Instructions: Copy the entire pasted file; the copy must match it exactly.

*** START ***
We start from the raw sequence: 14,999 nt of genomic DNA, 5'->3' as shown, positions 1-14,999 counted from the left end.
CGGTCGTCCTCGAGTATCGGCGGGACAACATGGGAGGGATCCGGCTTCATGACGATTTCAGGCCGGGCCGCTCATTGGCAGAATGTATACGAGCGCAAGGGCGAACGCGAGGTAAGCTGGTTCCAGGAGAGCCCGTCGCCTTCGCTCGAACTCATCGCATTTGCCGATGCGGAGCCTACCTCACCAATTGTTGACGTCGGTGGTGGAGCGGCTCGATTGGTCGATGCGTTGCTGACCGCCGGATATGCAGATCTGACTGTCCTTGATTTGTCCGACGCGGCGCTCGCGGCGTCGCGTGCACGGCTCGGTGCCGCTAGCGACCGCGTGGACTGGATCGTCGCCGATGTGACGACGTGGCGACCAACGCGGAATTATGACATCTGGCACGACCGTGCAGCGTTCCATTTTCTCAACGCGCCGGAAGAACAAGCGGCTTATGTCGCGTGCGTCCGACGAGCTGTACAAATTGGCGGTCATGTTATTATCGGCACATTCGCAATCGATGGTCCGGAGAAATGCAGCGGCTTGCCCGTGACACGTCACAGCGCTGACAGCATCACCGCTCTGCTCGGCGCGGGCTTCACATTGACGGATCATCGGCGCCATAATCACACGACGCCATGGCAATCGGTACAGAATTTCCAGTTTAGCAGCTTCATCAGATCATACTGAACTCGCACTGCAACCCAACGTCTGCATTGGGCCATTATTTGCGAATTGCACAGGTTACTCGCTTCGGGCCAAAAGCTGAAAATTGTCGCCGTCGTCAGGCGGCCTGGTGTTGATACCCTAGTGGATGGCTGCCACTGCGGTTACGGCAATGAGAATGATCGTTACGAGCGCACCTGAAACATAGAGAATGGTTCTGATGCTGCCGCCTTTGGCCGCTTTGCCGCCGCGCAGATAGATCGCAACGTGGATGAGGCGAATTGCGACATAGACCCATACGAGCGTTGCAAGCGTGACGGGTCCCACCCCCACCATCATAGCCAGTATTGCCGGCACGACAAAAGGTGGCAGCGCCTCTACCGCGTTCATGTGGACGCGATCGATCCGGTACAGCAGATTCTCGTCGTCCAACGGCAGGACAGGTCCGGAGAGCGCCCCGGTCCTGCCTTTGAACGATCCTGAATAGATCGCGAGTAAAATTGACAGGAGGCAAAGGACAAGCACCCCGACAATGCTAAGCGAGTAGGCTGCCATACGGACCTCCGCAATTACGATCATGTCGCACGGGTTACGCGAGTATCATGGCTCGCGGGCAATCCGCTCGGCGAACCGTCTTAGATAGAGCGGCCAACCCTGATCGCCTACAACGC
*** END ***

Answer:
We start from the raw sequence: 14,999 nt of genomic DNA, 5'->3' as shown, positions 1-14,999 counted from the left end.
CGGTCGTCCTCGAGTATCGGCGGGACAACATGGGAGGGATCCGGCTTCATGACGATTTCAGGCCGGGCCGCTCATTGGCAGAATGTATACGAGCGCAAGGGCGAACGCGAGGTAAGCTGGTTCCAGGAGAGCCCGTCGCCTTCGCTCGAACTCATCGCATTTGCCGATGCGGAGCCTACCTCACCAATTGTTGACGTCGGTGGTGGAGCGGCTCGATTGGTCGATGCGTTGCTGACCGCCGGATATGCAGATCTGACTGTCCTTGATTTGTCCGACGCGGCGCTCGCGGCGTCGCGTGCACGGCTCGGTGCCGCTAGCGACCGCGTGGACTGGATCGTCGCCGATGTGACGACGTGGCGACCAACGCGGAATTATGACATCTGGCACGACCGTGCAGCGTTCCATTTTCTCAACGCGCCGGAAGAACAAGCGGCTTATGTCGCGTGCGTCCGACGAGCTGTACAAATTGGCGGTCATGTTATTATCGGCACATTCGCAATCGATGGTCCGGAGAAATGCAGCGGCTTGCCCGTGACACGTCACAGCGCTGACAGCATCACCGCTCTGCTCGGCGCGGGCTTCACATTGACGGATCATCGGCGCCATAATCACACGACGCCATGGCAATCGGTACAGAATTTCCAGTTTAGCAGCTTCATCAGATCATACTGAACTCGCACTGCAACCCAACGTCTGCATTGGGCCATTATTTGCGAATTGCACAGGTTACTCGCTTCGGGCCAAAAGCTGAAAATTGTCGCCGTCGTCAGGCGGCCTGGTGTTGATACCCTAGTGGATGGCTGCCACTGCGGTTACGGCAATGAGAATGATCGTTACGAGCGCACCTGAAACATAGAGAATGGTTCTGATGCTGCCGCCTTTGGCCGCTTTGCCGCCGCGCAGATAGATCGCAACGTGGATGAGGCGAATTGCGACATAGACCCATACGAGCGTTGCAAGCGTGACGGGTCCCACCCCCACCATCATAGCCAGTATTGCCGGCACGACAAAAGGTGGCAGCGCCTCTACCGCGTTCATGTGGACGCGATCGATCCGGTACAGCAGATTCTCGTCGTCCAACGGCAGGACAGGTCCGGAGAGCGCCCCGGTCCTGCCTTTGAACGATCCTGAATAGATCGCGAGTAAAATTGACAGGAGGCAAAGGACAAGCACCCCGACAATGCTAAGCGAGTAGGCTGCCATACGGACCTCCGCAATTACGATCATGTCGCACGGGTTACGCGAGTATCATGGCTCGCGGGCAATCCGCTCGGCGAACCGTCTTAGATAGAGCGGCCAACCCTGATCGCCTACAACGC